Gor Mahia’s towering defender Haron Shakava has apparently attracted the attention of South African side Mamelodi Sundowns. The South African club sent two scouts led by Mandla Mazibuka to watch the lanky central defender at the Cecafa Kagame Cup here in Kigali. The scouts say they have so far been impressed by the technical ability and composure of the youthful defender, who currently is in his second season in the Kenya Premier League.
“We have monitored the player since this tournament began, he’s skillful and very intelligent. He also has the ideal height for a defender. We are happy with what we’ve seen so far,” Mandla told Daily Nation Sport.
Shakava joined Gor Mahia after protracted negotiations with his previous club, Kakamega Homeboyz who did not want to release him. The then Gor Mahia secretary general George Bwana was quoted in the media telling Kakamega Homeboyz that Shakava was too good to play in a lower division and they should not waste his talents. He then joined Gor Mahia after a Ksh 100,000 fee was paid.
He stepped into the gap left by the departing Donald Mosoti and has since acquited himself well. He featured for Gor prominently during in the Caf Africa Champions League assignments, scoring during the penalty shoot-out win away to Gabon club US Bitam. He also found the net with a header during his team’s 2-2 draw at home to Tunisian outfit Esperance.
But Shakava now says he has not been approached by any Sundowns officials.
“I have heard of the reports but none of their scouts has approached me. I also saw them in the stands in one of our games, the former Kakamega Homeboyz player told futaa.com whilst sharing his experience in the tournament.” he told futaa.com
It appears that South African sides have suddenly come to the realization that Kenya has some good players and are intent on raiding Kenya for players. And Gor Mahia seems to be bearing the brunt of the raids. As coach Williamson noted yesterday, his starting line-up on Monday had only four players who participated in winning the league in 2013. This constant player turnover is detrimental to the side according to Williamson.
Rama Salim fails trials in South Africa
Speaking of player turnover, Striker Rama Salim who left the club in June to attend trials in South Africa has returned to the country having failed to secure a deal. He has remained non-commital on his next move.
“I came back on Monday but have not yet decided my next move,” he told goal.com when reached for comment.
Rama is a classic case of how player turnover disrupts a team because right before he left, he was regaining his old form and coach Williamson commented on how he and Sserunkuma understand each other and player well together. They had built a rapport back during the Logarusic days.
Rama could have worked out a deal with Gor Mahia that allowed him to return to the club should trials fail. But for unknown reasons, both he and Gor Mahia officials decided to sever the contract. With the Kenyan Premier League (KPL) window closed, Salim is faced with prospect of staying idle for six months if nothing comes up for him soon. Which means like Lavatsa, he will be shopping himself around possibly to lower division teams in Europe or the Middle East. But even that may be difficult as transfer windows all over the world have closed.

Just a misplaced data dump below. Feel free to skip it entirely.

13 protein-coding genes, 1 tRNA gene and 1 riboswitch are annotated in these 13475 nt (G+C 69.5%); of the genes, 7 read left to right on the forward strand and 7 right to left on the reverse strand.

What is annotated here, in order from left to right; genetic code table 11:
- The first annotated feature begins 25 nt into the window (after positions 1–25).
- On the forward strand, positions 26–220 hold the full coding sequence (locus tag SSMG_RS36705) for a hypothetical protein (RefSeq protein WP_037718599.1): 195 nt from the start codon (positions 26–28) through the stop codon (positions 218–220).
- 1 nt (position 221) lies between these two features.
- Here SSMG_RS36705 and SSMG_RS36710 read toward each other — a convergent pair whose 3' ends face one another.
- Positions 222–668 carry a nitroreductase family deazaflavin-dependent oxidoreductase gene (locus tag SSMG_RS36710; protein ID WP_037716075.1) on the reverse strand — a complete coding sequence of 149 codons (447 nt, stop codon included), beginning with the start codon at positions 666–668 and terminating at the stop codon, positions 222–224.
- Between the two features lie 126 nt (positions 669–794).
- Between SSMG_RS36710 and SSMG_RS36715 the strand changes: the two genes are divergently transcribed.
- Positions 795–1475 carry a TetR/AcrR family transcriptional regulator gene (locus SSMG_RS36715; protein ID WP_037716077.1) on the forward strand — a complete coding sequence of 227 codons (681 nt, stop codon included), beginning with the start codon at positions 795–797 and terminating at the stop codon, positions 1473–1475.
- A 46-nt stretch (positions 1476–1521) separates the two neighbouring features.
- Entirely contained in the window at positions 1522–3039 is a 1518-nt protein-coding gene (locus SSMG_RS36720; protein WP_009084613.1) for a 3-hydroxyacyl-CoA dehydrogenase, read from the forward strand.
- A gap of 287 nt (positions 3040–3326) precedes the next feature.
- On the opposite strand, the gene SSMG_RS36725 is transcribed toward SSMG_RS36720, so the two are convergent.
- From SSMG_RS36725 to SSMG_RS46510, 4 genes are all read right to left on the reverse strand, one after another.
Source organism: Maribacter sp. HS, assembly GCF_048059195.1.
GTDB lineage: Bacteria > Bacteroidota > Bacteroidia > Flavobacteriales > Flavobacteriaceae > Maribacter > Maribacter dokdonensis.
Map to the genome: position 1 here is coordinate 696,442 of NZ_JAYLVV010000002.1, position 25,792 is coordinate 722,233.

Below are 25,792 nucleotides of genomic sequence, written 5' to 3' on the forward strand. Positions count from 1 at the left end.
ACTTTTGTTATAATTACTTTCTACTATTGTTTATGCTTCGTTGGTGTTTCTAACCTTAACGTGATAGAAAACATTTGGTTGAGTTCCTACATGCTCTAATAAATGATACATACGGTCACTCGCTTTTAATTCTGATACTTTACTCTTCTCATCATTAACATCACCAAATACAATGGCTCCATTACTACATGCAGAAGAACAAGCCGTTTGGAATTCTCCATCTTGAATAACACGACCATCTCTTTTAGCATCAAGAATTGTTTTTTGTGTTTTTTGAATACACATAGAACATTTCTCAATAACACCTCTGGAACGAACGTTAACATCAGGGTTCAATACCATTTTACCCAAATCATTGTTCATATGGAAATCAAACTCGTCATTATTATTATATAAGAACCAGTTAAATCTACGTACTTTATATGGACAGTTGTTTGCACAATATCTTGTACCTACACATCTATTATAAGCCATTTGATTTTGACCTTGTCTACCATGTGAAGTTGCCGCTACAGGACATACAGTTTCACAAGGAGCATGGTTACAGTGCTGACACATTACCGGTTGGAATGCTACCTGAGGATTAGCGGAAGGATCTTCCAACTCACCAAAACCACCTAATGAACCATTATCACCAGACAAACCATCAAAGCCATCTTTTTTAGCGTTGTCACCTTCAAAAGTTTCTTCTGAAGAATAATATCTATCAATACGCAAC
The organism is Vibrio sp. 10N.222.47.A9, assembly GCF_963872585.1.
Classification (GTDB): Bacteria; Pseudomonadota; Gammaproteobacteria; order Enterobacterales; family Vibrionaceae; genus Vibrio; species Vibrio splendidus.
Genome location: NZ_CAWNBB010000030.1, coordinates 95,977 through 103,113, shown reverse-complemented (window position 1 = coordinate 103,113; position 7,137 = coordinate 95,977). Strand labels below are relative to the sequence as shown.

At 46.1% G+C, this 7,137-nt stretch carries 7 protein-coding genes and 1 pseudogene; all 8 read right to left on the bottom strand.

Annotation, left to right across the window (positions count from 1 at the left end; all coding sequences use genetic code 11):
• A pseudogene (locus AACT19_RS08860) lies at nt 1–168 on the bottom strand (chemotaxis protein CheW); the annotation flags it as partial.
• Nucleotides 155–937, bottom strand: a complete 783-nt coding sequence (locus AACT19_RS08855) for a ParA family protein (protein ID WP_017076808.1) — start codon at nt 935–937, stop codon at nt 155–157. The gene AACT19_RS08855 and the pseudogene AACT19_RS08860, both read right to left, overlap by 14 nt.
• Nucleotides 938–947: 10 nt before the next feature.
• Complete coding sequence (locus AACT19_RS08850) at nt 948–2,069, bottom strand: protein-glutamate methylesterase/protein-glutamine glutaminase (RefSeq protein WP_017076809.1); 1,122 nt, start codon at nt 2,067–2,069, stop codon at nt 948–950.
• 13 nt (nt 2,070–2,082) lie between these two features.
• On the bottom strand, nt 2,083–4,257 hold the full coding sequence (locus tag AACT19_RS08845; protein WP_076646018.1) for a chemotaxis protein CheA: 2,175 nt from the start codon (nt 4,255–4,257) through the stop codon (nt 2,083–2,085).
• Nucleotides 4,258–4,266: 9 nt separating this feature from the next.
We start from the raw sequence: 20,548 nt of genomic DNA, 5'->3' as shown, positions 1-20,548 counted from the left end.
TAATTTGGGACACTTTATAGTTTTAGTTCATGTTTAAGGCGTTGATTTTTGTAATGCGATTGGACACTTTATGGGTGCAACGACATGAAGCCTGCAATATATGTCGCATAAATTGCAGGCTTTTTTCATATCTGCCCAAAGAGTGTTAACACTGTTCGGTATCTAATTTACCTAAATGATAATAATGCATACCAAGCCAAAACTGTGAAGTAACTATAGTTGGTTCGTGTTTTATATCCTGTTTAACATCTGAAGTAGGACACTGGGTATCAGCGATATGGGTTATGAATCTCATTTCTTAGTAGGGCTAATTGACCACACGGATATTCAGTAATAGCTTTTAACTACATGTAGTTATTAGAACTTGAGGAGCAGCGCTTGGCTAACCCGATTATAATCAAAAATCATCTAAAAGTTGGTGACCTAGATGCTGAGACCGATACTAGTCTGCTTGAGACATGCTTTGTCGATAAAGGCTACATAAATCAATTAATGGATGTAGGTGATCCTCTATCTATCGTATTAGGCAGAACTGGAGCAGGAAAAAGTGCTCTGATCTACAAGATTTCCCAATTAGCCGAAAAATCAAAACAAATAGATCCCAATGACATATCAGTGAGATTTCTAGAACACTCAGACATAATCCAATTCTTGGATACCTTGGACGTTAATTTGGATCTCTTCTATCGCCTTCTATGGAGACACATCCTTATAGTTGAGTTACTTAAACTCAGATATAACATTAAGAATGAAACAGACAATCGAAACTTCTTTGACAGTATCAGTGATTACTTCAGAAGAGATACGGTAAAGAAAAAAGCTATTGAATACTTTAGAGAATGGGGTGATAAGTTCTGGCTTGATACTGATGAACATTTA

Rama had attened trials at Bloemfontein Celtic. After failing at Celtic, Rama went to AmaZulu, where another Kenyan and former AFC Leopards’ speedy winger Paul Were penned a deal, but nothing much came out of it as well. Perhaps he saw Kevin Omondi passing trials and was sure that if “Ade” passed trials then surely he would. After all when Loga was around, he was often in the starting line-up while “Ade” was on the bench. But it is likely that Kevin Omondi’s playing style is more suited to South African teams. The point is that Kenya’s young players need to be advised even by club officials.
Gor Mahia must adapt to this new reality
Gor Mahia as a club will have to come to terms with the fact that players will always seek to go overseas in search of greener pastures. These players have only a few years to make money before they retire. And when they see players leaving for greener pastures, they will also be keen to leave.
This being the case, then Gor Mahia as a club must be flexible. If a player is leaving to go overseas , then rather than completely sever ties, they should allow the player the option of returning. But the key is that the players should be secured with long term contracts so that when the player leaves, the club benefits from a transfer fee. In recent years, players like Mosoti, Lavatsa and others have left on free transfer.
Secondly, the Gor Mahia technical staff should work towards building a squad that can adapt to constant player turnover. This means building various combinations. Lower level tournaments like KPL Top 8 and the Charity cup can be used to try out different combinations and build depth.